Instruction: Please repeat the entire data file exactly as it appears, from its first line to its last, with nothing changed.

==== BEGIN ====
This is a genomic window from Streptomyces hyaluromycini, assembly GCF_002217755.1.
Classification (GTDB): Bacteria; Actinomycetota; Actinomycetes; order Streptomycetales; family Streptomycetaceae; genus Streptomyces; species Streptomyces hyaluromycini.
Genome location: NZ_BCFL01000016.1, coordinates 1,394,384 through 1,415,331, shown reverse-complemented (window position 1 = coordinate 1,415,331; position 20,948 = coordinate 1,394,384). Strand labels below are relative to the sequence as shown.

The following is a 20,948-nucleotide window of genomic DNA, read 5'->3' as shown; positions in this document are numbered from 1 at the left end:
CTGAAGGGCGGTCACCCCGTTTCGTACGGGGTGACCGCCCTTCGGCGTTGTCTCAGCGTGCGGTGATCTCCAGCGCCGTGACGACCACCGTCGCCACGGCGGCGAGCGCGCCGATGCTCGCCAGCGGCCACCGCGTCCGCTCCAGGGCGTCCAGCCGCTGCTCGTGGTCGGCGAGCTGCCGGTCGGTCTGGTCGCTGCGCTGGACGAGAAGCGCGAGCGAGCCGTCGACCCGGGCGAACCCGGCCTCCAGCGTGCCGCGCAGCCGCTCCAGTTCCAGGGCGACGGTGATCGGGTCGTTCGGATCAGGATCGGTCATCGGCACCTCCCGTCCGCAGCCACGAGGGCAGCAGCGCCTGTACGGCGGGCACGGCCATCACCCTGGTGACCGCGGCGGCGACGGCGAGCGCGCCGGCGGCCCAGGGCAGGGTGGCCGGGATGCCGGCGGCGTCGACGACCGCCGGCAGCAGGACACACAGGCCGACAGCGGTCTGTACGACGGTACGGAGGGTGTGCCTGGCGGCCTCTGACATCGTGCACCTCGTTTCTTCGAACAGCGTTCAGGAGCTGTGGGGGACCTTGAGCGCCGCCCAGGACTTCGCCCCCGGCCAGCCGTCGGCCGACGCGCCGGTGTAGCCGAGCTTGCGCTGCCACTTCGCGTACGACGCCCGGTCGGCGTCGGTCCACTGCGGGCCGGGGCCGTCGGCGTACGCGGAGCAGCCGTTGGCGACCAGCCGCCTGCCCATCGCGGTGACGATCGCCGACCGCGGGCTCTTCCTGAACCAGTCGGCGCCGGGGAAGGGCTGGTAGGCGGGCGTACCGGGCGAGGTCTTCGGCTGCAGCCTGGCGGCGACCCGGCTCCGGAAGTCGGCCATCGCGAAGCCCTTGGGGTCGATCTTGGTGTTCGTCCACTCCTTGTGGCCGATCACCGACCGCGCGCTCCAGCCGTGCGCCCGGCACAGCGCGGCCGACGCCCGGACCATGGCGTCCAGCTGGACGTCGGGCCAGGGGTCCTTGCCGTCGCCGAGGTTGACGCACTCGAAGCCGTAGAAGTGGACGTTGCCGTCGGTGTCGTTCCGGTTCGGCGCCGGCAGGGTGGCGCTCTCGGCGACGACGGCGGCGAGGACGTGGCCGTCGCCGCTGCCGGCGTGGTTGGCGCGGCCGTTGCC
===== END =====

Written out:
This is a genomic window from Streptomyces hyaluromycini, assembly GCF_002217755.1.
Classification (GTDB): Bacteria; Actinomycetota; Actinomycetes; order Streptomycetales; family Streptomycetaceae; genus Streptomyces; species Streptomyces hyaluromycini.
Genome location: NZ_BCFL01000016.1, coordinates 1,394,384 through 1,415,331, shown reverse-complemented (window position 1 = coordinate 1,415,331; position 20,948 = coordinate 1,394,384). Strand labels below are relative to the sequence as shown.

The following is a 20,948-nucleotide window of genomic DNA, read 5'->3' as shown; positions in this document are numbered from 1 at the left end:
CTGAAGGGCGGTCACCCCGTTTCGTACGGGGTGACCGCCCTTCGGCGTTGTCTCAGCGTGCGGTGATCTCCAGCGCCGTGACGACCACCGTCGCCACGGCGGCGAGCGCGCCGATGCTCGCCAGCGGCCACCGCGTCCGCTCCAGGGCGTCCAGCCGCTGCTCGTGGTCGGCGAGCTGCCGGTCGGTCTGGTCGCTGCGCTGGACGAGAAGCGCGAGCGAGCCGTCGACCCGGGCGAACCCGGCCTCCAGCGTGCCGCGCAGCCGCTCCAGTTCCAGGGCGACGGTGATCGGGTCGTTCGGATCAGGATCGGTCATCGGCACCTCCCGTCCGCAGCCACGAGGGCAGCAGCGCCTGTACGGCGGGCACGGCCATCACCCTGGTGACCGCGGCGGCGACGGCGAGCGCGCCGGCGGCCCAGGGCAGGGTGGCCGGGATGCCGGCGGCGTCGACGACCGCCGGCAGCAGGACACACAGGCCGACAGCGGTCTGTACGACGGTACGGAGGGTGTGCCTGGCGGCCTCTGACATCGTGCACCTCGTTTCTTCGAACAGCGTTCAGGAGCTGTGGGGGACCTTGAGCGCCGCCCAGGACTTCGCCCCCGGCCAGCCGTCGGCCGACGCGCCGGTGTAGCCGAGCTTGCGCTGCCACTTCGCGTACGACGCCCGGTCGGCGTCGGTCCACTGCGGGCCGGGGCCGTCGGCGTACGCGGAGCAGCCGTTGGCGACCAGCCGCCTGCCCATCGCGGTGACGATCGCCGACCGCGGGCTCTTCCTGAACCAGTCGGCGCCGGGGAAGGGCTGGTAGGCGGGCGTACCGGGCGAGGTCTTCGGCTGCAGCCTGGCGGCGACCCGGCTCCGGAAGTCGGCCATCGCGAAGCCCTTGGGGTCGATCTTGGTGTTCGTCCACTCCTTGTGGCCGATCACCGACCGCGCGCTCCAGCCGTGCGCCCGGCACAGCGCGGCCGACGCCCGGACCATGGCGTCCAGCTGGACGTCGGGCCAGGGGTCCTTGCCGTCGCCGAGGTTGACGCACTCGAAGCCGTAGAAGTGGACGTTGCCGTCGGTGTCGTTCCGGTTCGGCGCCGGCAGGGTGGCGCTCTCGGCGACGACGGCGGCGAGGACGTGGCCGTCGCCGCTGCCGGCGTGGTTGGCGCGGCCGTTGCC